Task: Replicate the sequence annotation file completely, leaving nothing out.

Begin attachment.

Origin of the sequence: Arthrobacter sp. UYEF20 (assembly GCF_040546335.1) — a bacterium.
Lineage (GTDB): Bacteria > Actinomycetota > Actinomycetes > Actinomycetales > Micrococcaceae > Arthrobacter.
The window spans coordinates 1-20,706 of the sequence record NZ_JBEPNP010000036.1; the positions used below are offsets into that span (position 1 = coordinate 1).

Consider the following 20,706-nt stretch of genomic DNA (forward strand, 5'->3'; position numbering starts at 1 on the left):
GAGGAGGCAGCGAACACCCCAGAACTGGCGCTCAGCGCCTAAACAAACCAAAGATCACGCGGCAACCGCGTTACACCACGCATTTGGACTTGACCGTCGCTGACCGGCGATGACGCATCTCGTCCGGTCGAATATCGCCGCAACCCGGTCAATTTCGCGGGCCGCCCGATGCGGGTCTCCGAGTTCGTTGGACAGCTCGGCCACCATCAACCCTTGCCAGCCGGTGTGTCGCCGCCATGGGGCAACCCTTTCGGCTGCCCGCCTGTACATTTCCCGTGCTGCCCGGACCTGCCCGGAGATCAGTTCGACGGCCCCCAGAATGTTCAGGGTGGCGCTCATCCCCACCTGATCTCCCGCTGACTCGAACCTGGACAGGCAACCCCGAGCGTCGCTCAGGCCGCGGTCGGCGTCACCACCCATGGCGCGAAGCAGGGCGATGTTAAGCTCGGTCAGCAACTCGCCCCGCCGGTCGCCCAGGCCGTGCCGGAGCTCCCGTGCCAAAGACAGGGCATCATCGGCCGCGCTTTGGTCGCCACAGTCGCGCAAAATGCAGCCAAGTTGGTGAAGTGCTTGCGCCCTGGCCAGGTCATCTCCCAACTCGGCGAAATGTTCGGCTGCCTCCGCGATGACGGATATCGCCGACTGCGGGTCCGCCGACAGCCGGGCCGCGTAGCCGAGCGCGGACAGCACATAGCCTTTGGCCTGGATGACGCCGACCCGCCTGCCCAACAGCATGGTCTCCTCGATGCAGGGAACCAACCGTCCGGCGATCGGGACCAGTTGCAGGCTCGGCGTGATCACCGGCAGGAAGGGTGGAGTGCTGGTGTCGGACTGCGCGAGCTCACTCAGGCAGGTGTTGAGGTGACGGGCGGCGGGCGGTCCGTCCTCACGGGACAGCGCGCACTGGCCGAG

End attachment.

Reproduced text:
Origin of the sequence: Arthrobacter sp. UYEF20 (assembly GCF_040546335.1) — a bacterium.
Lineage (GTDB): Bacteria > Actinomycetota > Actinomycetes > Actinomycetales > Micrococcaceae > Arthrobacter.
The window spans coordinates 1-20,706 of the sequence record NZ_JBEPNP010000036.1; the positions used below are offsets into that span (position 1 = coordinate 1).

Consider the following 20,706-nt stretch of genomic DNA (forward strand, 5'->3'; position numbering starts at 1 on the left):
GAGGAGGCAGCGAACACCCCAGAACTGGCGCTCAGCGCCTAAACAAACCAAAGATCACGCGGCAACCGCGTTACACCACGCATTTGGACTTGACCGTCGCTGACCGGCGATGACGCATCTCGTCCGGTCGAATATCGCCGCAACCCGGTCAATTTCGCGGGCCGCCCGATGCGGGTCTCCGAGTTCGTTGGACAGCTCGGCCACCATCAACCCTTGCCAGCCGGTGTGTCGCCGCCATGGGGCAACCCTTTCGGCTGCCCGCCTGTACATTTCCCGTGCTGCCCGGACCTGCCCGGAGATCAGTTCGACGGCCCCCAGAATGTTCAGGGTGGCGCTCATCCCCACCTGATCTCCCGCTGACTCGAACCTGGACAGGCAACCCCGAGCGTCGCTCAGGCCGCGGTCGGCGTCACCACCCATGGCGCGAAGCAGGGCGATGTTAAGCTCGGTCAGCAACTCGCCCCGCCGGTCGCCCAGGCCGTGCCGGAGCTCCCGTGCCAAAGACAGGGCATCATCGGCCGCGCTTTGGTCGCCACAGTCGCGCAAAATGCAGCCAAGTTGGTGAAGTGCTTGCGCCCTGGCCAGGTCATCTCCCAACTCGGCGAAATGTTCGGCTGCCTCCGCGATGACGGATATCGCCGACTGCGGGTCCGCCGACAGCCGGGCCGCGTAGCCGAGCGCGGACAGCACATAGCCTTTGGCCTGGATGACGCCGACCCGCCTGCCCAACAGCATGGTCTCCTCGATGCAGGGAACCAACCGTCCGGCGATCGGGACCAGTTGCAGGCTCGGCGTGATCACCGGCAGGAAGGGTGGAGTGCTGGTGTCGGACTGCGCGAGCTCACTCAGGCAGGTGTTGAGGTGACGGGCGGCGGGCGGTCCGTCCTCACGGGACAGCGCGCACTGGCCGAG